‘We are the builders’ says Starmer at Labour conference
Promising the delivery of 1.5m homes, planning reform, and the end of “sticking plaster politics”, Labour Leader Keir Starmer rallied his party in Liverpool on Tuesday.
Starmer described Labour as “a party of service” that would put the country first, party second if it came into government.
“We are the builders”, he told Labour Party Conference attendees.
Starmer added later: “Getting Britain building again is critical for economic growth. It is our most important mission.”
With that in mind, here are some of Starmer’s key promises from the speech:
1.5m homes will be built within five years.
Starmer noted that there are numerous obstacles to delivering so many homes, citing the “restrictive” planning system, lack of local plans, and land banking as culprits. He also highlighted the fact that some people don’t want homes built near them. To those individuals, he had a message. “A future must be built,” Starmer said. “If we continually wash our hands of this task, we all end up in a rut. It’s time to get Britain building again.”
The Green Belt will be re-examined.
Starmer said that the delivery of the much-needed homes for Britain would not come at the expense of the Green Belt. Instead, it was the “Grey Belt” that was in jeopardy – sites that are designated as Green Belt but are actually brownfield.
More development corporations are planned.
Starmer said he would increase the number of these public sector companies, which are dedicated to driving development schemes in their area.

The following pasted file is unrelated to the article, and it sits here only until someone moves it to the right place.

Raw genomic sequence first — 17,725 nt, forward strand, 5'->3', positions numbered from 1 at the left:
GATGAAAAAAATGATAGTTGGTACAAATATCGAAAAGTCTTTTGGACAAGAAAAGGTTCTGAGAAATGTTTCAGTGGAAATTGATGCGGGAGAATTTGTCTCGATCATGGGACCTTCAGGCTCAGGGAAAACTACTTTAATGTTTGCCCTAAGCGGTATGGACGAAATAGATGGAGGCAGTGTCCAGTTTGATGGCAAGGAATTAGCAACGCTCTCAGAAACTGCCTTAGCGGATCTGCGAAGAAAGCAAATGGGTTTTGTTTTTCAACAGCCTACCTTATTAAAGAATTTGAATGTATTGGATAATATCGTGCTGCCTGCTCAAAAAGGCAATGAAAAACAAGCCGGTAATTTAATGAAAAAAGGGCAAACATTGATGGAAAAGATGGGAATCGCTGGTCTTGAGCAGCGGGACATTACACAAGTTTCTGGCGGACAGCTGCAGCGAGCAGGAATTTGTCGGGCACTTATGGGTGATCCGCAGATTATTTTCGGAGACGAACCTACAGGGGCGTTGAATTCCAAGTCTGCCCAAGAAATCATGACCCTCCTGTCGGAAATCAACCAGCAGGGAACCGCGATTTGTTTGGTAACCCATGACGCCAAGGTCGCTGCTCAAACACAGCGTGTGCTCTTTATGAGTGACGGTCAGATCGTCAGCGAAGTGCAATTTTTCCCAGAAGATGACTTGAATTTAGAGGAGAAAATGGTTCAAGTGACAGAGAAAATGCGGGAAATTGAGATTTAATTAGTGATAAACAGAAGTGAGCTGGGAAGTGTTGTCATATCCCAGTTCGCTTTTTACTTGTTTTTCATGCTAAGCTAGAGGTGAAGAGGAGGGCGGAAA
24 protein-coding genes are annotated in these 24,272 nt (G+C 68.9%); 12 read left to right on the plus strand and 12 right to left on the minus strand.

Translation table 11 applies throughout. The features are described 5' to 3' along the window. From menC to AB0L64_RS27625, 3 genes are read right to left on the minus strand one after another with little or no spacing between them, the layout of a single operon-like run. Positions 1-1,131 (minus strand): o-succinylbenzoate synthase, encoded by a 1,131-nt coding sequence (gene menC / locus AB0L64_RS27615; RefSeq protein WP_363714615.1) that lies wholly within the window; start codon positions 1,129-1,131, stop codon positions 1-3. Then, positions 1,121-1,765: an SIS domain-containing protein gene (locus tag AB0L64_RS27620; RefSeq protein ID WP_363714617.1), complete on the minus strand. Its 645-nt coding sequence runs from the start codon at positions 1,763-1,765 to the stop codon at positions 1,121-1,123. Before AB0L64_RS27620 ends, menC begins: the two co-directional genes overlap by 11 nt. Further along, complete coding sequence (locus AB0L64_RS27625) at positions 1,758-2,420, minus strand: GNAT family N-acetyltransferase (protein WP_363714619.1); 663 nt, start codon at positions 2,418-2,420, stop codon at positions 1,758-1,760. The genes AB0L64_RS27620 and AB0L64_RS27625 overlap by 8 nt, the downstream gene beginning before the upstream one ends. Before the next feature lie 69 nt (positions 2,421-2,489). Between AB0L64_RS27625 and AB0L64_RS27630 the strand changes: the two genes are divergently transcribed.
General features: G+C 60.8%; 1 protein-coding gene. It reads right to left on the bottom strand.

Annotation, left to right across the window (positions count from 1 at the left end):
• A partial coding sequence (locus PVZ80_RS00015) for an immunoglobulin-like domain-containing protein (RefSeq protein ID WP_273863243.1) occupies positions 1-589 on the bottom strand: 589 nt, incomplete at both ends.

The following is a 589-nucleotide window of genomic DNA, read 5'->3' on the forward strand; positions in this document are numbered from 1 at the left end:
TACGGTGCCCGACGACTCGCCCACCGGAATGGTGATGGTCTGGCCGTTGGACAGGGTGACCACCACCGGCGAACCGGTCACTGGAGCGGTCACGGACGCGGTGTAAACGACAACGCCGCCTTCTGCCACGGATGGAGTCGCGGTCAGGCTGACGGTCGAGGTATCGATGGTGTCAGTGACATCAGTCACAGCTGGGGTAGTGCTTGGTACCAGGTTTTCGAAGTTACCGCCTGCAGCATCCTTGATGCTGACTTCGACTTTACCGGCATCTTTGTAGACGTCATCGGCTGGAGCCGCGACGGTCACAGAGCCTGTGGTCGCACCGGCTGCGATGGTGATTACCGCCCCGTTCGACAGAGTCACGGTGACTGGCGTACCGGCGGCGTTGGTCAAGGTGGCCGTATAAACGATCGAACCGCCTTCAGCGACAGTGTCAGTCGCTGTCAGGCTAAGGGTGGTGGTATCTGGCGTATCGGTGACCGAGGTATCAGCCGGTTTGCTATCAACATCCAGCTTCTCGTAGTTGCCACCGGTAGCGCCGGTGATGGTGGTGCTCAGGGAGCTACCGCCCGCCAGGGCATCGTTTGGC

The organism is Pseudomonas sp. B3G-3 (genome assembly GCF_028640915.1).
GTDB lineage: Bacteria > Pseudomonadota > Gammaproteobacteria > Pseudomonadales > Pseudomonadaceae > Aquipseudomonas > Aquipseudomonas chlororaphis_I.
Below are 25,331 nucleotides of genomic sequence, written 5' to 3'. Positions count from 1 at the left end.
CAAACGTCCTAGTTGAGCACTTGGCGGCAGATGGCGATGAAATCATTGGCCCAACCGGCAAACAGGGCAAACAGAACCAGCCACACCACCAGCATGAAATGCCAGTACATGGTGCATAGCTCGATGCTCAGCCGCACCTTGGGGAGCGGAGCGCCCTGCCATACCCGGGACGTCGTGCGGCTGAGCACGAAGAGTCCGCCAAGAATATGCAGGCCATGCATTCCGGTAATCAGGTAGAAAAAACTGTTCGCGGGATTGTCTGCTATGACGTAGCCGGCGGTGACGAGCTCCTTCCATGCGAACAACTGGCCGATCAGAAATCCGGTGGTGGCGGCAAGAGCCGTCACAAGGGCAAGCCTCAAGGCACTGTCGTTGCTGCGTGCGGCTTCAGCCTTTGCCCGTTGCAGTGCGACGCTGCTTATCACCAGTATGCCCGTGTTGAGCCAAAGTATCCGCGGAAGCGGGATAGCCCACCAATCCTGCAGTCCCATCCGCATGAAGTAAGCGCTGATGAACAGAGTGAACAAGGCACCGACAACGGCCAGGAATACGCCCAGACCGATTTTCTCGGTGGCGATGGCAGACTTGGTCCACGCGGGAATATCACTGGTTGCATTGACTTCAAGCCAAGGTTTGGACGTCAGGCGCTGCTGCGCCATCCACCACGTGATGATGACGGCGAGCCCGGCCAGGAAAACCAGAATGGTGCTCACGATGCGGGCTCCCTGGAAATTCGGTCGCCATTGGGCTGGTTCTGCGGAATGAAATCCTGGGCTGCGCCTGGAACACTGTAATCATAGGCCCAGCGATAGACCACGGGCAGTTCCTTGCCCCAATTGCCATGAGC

Britain will be rewired.
The National Grid will get much-needed upgrades to increase its capacity and ability to handle more clean energy. That will be necessary, as Starmer also promised to create a publicly-owned energy company, GB Energy, that will be based in Scotland.
The next generation of Labour New Towns is coming.
Starmer promised “shovels in the ground” and “cranes in the sky” to deliver on this promise.
New infrastructure will be delivered in partnership.
Starmer said Labour would create a National Wealth Fund, which would invest in critical infrastructure projects. “As we share the risk, we must also share the rewards,” he said. “We will make sure the British people will retain a stake in our investment.”
No quick fixes.
Starmer noted that “long-term solutions are not oven-ready” in his speech, and urged his party to stay the course. Labour has a plan, and it is, in Starmer’s words, “a plan for a Britain built to last.”